Photo by Jody Domingue
An Interview with Guitarist Mark Vollelunga | By Charlie Steffens
“It can be a pain in the ass when there are four cooks in the kitchen. It takes forever to get that entrée finished but when we do, we’re really happy with the taste.”
Displaying a range of musical influences and boundless energy onstage, Nothing More is enjoying the fruits of good songwriting and a tireless work ethic. Their sonic palette embodies elements of prog rock, fist-pumping anthems, moody, synth-infused instrumentals, and catchy, Billboard-charting melodies.
Since its inception in 2003 up to last year, the San Antonio, Texas quartet has released five previous records on their own label. Nothing More, the band’s sixth album, was released in June 2014 on the Eleven Seven Music label. It is, undoubtedly, their strongest effort to date.
Vocalist Jonny Hawkins, guitarist Mark Vollelunga, bassist Daniel Oliver, and drummer Paul O’Brien have been touring relentlessly over the last year, and will continue until the end of April, playing dates in Tokyo, Australia, and Europe. The band runs at a frenetic pace and while keeping its collective head. Mark Vollelunga says that he and his band mates had taken a vow to stay together through fair weather or foul, and economic hardship: “To manage a relationship with your family and with your significant other is very, very hard. Just paying your bills and believing your band is going to have a future– believing what you’re saying and the music you’re playing is worth every inch of stress and suffering.
That can definitely take a toll on you. But we just poured all of that stress and suffering into the music and really pushed ourselves to make the best songs possible and connect as much as we can with others.” “The first two years we were touring (for) The Few Not Fleeting,” he explains of the five-year gap between albums. The writing for the Nothing More record took three years. “We just took our time with every element of every song, with lyrics and music and melody. We also self-produced it.”
A band’s self-titled album is usually its debut or a quintessential musical statement when released sometime later in the band’s career. Mark claims that there wasn’t a song that seemed fit for an album title, adding, “It was sort of a coming out for us to the world. Now, partnering with Eleven Seven, finally having a team backing us to make this possible. It really just felt right and it was a big statement to leave it self-titled.”
The four share equal input in the collaborative process. “Certain people will bring certain concepts and ideas to the table. But we all believe four minds are better than one. We believe in the band collaboration. It can be a pain in the ass when there are four cooks in the kitchen. It takes forever to get that entrée finished but when we do, we’re really happy with the taste.”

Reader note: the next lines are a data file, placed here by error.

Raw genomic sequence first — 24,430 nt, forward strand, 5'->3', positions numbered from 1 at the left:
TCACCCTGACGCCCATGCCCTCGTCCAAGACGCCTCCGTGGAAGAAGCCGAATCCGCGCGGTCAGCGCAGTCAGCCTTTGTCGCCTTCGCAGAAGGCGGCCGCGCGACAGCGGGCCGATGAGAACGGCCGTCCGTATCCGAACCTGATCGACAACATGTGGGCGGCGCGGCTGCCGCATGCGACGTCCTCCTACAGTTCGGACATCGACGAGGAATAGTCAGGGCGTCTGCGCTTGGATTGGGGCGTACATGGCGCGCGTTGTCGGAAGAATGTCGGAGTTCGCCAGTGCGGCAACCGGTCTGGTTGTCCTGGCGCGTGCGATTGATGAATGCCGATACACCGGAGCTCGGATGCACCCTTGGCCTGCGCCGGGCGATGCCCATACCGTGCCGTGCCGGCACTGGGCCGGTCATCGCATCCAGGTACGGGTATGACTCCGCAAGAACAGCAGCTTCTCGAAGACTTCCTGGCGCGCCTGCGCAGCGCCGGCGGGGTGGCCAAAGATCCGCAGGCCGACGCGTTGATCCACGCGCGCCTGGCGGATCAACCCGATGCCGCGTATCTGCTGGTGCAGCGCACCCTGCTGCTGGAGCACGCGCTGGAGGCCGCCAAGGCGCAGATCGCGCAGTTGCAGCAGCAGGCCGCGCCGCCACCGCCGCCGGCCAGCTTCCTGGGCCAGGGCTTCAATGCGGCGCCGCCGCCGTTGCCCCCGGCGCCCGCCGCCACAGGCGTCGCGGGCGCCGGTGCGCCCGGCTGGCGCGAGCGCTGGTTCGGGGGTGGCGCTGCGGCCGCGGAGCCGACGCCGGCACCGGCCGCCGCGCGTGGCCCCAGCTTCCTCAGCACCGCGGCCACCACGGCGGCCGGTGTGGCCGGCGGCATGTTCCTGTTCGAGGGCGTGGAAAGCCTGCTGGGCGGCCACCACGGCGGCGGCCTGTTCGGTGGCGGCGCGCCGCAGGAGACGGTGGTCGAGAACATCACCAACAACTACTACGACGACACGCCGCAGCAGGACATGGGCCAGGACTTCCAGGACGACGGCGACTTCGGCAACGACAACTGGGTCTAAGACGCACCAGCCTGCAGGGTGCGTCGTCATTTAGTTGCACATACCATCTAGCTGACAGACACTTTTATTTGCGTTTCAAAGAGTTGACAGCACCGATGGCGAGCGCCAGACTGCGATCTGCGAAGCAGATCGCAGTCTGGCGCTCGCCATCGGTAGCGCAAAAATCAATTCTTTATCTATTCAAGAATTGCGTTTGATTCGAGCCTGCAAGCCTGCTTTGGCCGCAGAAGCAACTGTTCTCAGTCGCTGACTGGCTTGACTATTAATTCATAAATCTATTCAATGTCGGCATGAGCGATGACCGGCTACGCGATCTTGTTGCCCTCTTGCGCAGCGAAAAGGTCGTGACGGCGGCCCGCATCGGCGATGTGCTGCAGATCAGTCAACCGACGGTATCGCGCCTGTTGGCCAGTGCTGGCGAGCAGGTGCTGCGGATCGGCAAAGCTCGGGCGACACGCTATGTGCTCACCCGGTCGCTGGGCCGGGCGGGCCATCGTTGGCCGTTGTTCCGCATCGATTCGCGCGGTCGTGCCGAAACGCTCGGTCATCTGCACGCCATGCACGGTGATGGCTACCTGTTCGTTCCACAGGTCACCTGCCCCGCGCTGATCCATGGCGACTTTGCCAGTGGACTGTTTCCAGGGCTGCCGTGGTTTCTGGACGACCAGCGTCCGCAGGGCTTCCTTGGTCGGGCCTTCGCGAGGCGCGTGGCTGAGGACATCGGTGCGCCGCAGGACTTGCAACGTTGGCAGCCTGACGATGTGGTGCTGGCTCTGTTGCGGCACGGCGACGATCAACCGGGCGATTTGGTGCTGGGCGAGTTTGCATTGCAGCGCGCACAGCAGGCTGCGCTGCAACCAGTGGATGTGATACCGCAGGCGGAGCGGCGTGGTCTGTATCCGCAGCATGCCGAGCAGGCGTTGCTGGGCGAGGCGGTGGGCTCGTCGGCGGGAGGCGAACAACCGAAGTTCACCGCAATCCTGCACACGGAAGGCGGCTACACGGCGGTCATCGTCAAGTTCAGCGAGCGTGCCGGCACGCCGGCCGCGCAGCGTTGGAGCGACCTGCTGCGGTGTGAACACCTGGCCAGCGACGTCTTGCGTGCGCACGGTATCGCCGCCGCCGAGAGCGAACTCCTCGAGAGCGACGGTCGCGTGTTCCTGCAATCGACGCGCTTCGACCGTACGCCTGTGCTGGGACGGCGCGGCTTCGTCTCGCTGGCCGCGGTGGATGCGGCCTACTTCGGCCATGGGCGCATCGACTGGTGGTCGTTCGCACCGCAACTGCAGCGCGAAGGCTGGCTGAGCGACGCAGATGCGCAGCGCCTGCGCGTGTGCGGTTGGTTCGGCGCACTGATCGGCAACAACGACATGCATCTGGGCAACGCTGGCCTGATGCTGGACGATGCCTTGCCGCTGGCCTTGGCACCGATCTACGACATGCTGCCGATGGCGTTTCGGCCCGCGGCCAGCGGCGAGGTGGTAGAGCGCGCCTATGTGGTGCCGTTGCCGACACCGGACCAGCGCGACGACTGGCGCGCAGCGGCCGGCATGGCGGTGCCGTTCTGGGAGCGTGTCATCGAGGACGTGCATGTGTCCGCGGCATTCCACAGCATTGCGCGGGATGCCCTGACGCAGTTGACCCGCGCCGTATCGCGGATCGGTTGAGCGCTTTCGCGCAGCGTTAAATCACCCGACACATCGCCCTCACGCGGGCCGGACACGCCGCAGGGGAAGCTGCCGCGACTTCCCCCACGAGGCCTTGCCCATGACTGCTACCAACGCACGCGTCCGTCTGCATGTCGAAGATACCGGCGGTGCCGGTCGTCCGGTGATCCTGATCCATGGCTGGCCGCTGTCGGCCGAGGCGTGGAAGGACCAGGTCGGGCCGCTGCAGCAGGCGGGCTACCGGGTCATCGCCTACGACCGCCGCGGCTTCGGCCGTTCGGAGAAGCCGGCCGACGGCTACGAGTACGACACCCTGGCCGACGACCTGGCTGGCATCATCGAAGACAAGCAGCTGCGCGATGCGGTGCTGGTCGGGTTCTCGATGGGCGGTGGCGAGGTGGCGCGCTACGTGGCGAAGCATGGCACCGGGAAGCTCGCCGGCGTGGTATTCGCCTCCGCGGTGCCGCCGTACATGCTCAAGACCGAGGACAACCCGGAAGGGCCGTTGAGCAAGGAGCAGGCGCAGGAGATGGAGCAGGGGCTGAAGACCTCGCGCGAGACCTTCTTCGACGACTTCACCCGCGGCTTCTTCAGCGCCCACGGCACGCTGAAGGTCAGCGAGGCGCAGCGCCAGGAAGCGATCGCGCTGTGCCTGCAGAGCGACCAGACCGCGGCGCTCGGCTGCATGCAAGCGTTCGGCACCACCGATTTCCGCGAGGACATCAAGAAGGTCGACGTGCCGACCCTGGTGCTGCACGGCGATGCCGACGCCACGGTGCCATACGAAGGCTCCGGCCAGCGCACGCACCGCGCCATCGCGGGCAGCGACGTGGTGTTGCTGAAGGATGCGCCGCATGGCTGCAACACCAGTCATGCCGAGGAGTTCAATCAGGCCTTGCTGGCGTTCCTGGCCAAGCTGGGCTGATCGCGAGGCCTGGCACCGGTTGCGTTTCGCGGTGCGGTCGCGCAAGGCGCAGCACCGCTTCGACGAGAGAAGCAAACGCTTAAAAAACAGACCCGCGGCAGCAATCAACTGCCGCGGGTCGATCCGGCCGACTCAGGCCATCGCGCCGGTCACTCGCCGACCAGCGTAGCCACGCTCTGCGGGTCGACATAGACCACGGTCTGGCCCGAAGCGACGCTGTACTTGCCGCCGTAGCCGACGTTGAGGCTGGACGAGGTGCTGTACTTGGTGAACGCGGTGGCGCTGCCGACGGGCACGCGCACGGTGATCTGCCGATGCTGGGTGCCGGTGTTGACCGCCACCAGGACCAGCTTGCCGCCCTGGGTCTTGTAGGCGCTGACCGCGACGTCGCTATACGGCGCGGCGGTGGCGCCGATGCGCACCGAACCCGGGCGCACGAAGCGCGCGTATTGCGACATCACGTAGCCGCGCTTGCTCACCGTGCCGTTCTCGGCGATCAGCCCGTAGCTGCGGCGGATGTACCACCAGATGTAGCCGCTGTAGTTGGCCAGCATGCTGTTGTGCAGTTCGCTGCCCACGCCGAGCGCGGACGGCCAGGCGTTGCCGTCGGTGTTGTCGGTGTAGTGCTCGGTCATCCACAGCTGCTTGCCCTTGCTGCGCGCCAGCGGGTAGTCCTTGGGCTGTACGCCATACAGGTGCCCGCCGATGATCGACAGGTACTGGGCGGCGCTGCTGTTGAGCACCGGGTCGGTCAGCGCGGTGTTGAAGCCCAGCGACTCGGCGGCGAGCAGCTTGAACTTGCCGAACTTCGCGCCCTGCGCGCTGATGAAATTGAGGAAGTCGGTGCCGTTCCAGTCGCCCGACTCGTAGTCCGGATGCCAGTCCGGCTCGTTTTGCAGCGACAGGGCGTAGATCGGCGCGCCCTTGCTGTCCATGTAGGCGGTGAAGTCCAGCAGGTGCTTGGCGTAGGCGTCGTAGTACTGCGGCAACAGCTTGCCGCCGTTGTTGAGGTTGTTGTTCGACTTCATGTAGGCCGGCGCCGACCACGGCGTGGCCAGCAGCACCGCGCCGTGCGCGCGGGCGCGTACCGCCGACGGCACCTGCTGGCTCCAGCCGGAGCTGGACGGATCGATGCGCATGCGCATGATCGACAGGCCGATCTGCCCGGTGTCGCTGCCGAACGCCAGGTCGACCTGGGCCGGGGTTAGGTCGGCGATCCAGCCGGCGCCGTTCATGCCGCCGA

Within the three-year span of making the record, singer Jonny Hawkins’ mother died after a long bout with cancer. Hawkins’ grief was the impetus for the song “God Went North”. “It was sort of a shitstorm,” Mark recalling the period. “He (Jonny) had been in a five-year relationship as well, and that ended at around the same time. When it rains it pours. We all grew up in the church and when things like this happen, you really begin to question some things. That naturally happens in your own maturation process. You want to know why you believe what you believe.”
“We’re all truth seekers and we’re all learning. If we’ve learned anything, we’ve learned we don’t know everything. Ten years ago I thought this was truth, and now I think this is truth. So, in the future I’m going to think something else is the truth, probably. We just kind of center ourselves around truth and love. And that’s it. I think everything else just falls in to line. It’s fun learning about all the religions and history and spirituality. We can kind of grow from all that. “If I Were”, according to Mark, is the most positive song on the record, asking the question: What would you do if you were God? “I think at the end of the day we all realize that we wouldn’t do anything, because if we could interfere with anyone’s choice it wouldn’t be worth it. That isn’t love. We’d leave them just the way they are. Which is cliché, perhaps, but that is the truth.”
“We try to pull influence from all sorts of angles and philosophers and spiritual teachers, apart from just music. And I’d really like to give credit to Ben Folds and Raine Maida of Our Lady Peace. They’re just great storytellers. You really get this character growth and character development from those guys. I wanna know who that person is that they’re talking about. Just like a good movie really draws you in and takes you all the way to getting to know the deepest darkest secrets of this person and seeing their hope too.” “A lot of people have a problem putting us in a box, saying ‘I’m not sure what you guys sound like.’ And that’s a good thing to know that we’re doing what we set out to do. We want to do our own thing. At the same time, we know everything’s been done under the sun. All we are is a mixture of our influences and what we think is awesome. And we just put our own spin on it, from electronica, like Imogen Heap stuff to Ben Folds, Led Zeppelin, Thrice—you name it. We just try to absorb the good—be sponges about it—and create our own product.”
Photos below by Charlie Steffens